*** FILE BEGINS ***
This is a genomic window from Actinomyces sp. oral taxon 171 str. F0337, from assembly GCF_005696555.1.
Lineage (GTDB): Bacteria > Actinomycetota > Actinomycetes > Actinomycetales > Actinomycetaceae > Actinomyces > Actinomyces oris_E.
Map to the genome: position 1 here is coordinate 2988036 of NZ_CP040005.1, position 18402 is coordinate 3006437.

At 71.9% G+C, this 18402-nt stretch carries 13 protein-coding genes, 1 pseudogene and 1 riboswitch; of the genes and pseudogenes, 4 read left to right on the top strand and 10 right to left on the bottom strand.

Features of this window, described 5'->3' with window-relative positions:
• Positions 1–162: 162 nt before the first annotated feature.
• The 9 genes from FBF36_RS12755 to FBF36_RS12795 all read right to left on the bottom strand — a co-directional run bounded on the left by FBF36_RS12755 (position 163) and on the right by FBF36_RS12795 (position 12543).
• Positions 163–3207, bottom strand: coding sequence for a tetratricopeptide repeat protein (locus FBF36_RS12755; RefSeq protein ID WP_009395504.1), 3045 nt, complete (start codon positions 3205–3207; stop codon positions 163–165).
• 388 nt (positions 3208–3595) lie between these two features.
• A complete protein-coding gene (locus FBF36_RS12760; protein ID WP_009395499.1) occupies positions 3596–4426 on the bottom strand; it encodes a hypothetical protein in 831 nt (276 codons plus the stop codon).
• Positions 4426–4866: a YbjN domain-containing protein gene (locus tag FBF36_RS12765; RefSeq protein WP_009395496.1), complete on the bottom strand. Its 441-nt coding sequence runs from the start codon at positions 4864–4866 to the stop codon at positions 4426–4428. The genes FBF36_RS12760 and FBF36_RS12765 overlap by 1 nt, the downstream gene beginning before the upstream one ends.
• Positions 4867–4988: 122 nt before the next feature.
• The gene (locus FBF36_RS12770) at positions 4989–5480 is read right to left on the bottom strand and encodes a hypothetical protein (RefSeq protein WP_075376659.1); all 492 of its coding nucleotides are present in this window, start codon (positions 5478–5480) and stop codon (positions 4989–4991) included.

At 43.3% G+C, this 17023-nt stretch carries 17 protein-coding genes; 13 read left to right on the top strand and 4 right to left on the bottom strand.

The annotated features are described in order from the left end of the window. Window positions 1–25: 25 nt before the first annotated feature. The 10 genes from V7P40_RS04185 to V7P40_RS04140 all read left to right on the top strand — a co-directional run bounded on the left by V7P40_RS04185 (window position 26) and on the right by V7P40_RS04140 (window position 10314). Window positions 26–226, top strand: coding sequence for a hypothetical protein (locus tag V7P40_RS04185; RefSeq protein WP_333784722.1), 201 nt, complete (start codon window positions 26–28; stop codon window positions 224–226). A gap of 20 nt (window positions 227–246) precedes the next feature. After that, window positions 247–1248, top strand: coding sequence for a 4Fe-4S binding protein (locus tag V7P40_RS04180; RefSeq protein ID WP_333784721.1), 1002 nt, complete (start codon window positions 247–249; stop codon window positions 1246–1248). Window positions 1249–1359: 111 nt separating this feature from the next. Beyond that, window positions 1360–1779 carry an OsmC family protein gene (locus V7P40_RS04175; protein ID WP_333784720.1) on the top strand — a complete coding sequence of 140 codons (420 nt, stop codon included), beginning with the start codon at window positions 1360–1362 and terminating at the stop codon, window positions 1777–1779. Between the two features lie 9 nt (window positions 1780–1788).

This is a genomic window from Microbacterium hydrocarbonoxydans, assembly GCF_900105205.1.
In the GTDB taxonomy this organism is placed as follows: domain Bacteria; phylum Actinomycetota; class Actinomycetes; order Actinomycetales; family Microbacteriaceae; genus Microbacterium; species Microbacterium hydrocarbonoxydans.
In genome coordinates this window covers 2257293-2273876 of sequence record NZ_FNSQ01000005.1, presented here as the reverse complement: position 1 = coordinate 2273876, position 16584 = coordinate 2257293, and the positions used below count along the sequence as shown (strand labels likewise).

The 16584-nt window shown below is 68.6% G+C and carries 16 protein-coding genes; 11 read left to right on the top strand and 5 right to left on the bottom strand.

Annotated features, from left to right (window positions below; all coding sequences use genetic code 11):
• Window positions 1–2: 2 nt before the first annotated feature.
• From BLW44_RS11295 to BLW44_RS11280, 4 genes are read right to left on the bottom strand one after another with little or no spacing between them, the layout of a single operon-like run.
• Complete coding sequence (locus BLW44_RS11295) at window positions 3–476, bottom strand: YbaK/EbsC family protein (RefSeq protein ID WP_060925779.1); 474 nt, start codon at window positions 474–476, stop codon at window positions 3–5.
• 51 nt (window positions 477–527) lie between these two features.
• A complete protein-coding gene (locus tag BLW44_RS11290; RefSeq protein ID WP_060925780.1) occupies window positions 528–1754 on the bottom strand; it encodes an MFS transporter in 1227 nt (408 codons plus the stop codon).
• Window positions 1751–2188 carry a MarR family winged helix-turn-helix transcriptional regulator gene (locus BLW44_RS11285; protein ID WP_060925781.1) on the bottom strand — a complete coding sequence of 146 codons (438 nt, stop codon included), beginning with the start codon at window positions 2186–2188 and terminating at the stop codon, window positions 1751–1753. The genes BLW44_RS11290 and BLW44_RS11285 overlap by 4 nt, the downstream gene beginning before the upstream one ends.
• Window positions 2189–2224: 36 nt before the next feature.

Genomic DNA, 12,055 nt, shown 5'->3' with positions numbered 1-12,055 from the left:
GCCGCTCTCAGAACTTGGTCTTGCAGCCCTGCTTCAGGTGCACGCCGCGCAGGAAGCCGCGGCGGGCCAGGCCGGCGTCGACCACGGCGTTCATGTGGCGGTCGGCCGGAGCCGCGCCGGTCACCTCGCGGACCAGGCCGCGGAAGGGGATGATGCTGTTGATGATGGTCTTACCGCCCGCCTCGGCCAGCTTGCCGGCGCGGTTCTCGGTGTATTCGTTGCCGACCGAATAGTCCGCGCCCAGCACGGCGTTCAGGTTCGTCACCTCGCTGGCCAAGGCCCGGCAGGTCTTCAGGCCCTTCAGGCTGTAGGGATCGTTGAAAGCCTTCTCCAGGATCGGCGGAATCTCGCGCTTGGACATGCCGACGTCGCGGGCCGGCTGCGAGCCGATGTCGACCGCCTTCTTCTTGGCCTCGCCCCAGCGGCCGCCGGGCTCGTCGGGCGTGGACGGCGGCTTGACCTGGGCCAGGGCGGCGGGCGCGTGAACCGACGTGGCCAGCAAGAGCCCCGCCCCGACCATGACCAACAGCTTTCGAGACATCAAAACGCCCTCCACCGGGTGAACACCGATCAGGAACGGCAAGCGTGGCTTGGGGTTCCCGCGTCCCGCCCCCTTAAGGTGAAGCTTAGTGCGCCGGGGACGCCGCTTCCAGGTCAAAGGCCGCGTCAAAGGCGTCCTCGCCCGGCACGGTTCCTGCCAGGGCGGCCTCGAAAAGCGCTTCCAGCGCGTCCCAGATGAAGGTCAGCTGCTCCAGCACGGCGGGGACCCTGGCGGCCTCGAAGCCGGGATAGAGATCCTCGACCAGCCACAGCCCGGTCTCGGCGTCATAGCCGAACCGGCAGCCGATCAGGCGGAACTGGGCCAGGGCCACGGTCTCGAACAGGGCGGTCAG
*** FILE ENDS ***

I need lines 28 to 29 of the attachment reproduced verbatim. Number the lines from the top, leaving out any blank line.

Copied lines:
Genomic DNA, 12,055 nt, shown 5'->3' with positions numbered 1-12,055 from the left:
GCCGCTCTCAGAACTTGGTCTTGCAGCCCTGCTTCAGGTGCACGCCGCGCAGGAAGCCGCGGCGGGCCAGGCCGGCGTCGACCACGGCGTTCATGTGGCGGTCGGCCGGAGCCGCGCCGGTCACCTCGCGGACCAGGCCGCGGAAGGGGATGATGCTGTTGATGATGGTCTTACCGCCCGCCTCGGCCAGCTTGCCGGCGCGGTTCTCGGTGTATTCGTTGCCGACCGAATAGTCCGCGCCCAGCACGGCGTTCAGGTTCGTCACCTCGCTGGCCAAGGCCCGGCAGGTCTTCAGGCCCTTCAGGCTGTAGGGATCGTTGAAAGCCTTCTCCAGGATCGGCGGAATCTCGCGCTTGGACATGCCGACGTCGCGGGCCGGCTGCGAGCCGATGTCGACCGCCTTCTTCTTGGCCTCGCCCCAGCGGCCGCCGGGCTCGTCGGGCGTGGACGGCGGCTTGACCTGGGCCAGGGCGGCGGGCGCGTGAACCGACGTGGCCAGCAAGAGCCCCGCCCCGACCATGACCAACAGCTTTCGAGACATCAAAACGCCCTCCACCGGGTGAACACCGATCAGGAACGGCAAGCGTGGCTTGGGGTTCCCGCGTCCCGCCCCCTTAAGGTGAAGCTTAGTGCGCCGGGGACGCCGCTTCCAGGTCAAAGGCCGCGTCAAAGGCGTCCTCGCCCGGCACGGTTCCTGCCAGGGCGGCCTCGAAAAGCGCTTCCAGCGCGTCCCAGATGAAGGTCAGCTGCTCCAGCACGGCGGGGACCCTGGCGGCCTCGAAGCCGGGATAGAGATCCTCGACCAGCCACAGCCCGGTCTCGGCGTCATAGCCGAACCGGCAGCCGATCAGGCGGAACTGGGCCAGGGCCACGGTCTCGAACAGGGCGGTCAG